"No problem seems to pile up as fast as garbage problems," said Gary Sundermeyer, chief of planning for the waste-management division of the Department of Environmental Protection. "There may be nooks and crannies in the state where you could still fill in some waste. But over all, the capacity just isn't there anymore." A decade ago, New Jersey had 350 landfills. Today there are 80, of which fewer than 10 take municipal garbage. Two dumps, the Hacksensack Meadowlands complex and the Edgeboro landfill in East Brunswick, take nearly 50 percent of that total, and they are rapidly filling.

From a state that as recently as three years ago took garbage from other states, including 1.5 million tons a year each from New York City and Philadelphia, New Jersey has become one of the East's biggest exporters. Some sludge from a processing plant ends up in a landfill outside Detroit.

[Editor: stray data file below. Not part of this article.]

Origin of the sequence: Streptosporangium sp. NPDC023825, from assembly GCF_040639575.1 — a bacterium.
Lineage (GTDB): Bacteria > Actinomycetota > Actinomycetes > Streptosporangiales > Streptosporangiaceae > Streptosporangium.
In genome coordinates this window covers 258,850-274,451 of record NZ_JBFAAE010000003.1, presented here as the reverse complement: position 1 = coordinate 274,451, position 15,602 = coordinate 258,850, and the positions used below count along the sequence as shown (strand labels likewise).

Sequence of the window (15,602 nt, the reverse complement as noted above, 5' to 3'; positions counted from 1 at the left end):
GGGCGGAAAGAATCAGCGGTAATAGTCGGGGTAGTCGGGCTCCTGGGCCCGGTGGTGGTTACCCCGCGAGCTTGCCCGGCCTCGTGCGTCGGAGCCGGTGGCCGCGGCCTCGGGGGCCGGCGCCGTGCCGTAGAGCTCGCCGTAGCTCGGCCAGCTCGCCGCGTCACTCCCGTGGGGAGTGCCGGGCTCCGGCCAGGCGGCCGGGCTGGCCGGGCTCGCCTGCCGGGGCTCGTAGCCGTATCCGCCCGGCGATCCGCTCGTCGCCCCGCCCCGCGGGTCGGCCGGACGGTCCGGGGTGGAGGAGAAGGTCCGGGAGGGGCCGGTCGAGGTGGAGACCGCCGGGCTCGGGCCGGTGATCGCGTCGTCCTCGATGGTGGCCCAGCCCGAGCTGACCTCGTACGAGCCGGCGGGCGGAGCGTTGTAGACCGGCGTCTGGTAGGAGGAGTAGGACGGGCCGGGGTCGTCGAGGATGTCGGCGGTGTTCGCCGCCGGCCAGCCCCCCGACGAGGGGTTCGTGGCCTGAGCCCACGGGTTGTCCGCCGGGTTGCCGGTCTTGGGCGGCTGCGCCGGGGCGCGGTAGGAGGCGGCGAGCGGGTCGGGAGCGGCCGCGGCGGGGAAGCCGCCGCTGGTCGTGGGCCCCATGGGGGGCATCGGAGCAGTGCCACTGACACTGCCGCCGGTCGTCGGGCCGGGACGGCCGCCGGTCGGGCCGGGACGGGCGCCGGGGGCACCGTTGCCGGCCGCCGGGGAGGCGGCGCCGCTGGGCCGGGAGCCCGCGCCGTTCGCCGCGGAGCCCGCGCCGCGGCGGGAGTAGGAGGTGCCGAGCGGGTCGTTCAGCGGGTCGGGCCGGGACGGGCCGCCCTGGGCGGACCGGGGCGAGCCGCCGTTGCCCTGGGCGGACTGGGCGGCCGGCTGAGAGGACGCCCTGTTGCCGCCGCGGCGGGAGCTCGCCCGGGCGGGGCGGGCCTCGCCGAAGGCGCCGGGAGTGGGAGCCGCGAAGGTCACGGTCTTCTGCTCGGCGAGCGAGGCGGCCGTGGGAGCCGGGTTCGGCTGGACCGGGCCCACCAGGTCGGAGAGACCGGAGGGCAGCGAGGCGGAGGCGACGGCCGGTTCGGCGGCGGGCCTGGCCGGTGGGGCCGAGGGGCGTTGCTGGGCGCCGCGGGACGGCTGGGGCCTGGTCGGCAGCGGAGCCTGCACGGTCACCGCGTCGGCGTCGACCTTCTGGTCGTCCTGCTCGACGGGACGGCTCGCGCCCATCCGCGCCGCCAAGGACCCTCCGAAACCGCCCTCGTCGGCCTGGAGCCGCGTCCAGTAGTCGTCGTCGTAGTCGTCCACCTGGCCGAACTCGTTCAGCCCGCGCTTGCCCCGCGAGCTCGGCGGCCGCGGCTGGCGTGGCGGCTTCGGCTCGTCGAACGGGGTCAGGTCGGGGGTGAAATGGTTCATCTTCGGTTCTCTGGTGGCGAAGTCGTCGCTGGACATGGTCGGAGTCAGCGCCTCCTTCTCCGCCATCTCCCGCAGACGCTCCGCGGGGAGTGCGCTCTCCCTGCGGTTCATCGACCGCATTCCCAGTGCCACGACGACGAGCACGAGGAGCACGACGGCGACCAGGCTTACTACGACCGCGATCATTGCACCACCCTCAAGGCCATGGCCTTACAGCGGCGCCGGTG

The immediate reason for the growing garbage piles here was the closing of the Keystone Landfill in Dunmore. In a snowballing effect characteristic of landfill closings, haulers from Warren, Sussex and Hunterdon began searching for new places, creating three- and four-hour waits for trucks at the nearly full Edgeboro landfill and encountering a ban on outside garbage at the Ocean County Landfill in Manchester.

The plight of the western counties highlighted the squeeze on the far more populous counties to the east.

By next July 31, Essex County, which produces just under 900,000 tons of garbage a year, will be shut out of the immense Meadowlands landfill. On Dec. 1, Passaic County, with 520,000 tons, will be barred, and so will Bergen County, a sources of 1.1 million tons a year, on Dec. 31.

On the Train to Pennyslvania

Last Friday, Passaic signed a 10-year contract to have its trash hauled by train to western Pennsylvania, the first time a county in the state has resorted to rail service for long-haul disposal. Under the contract, the trash would be hauled to a Newark terminal in trucks, loaded and shipped west.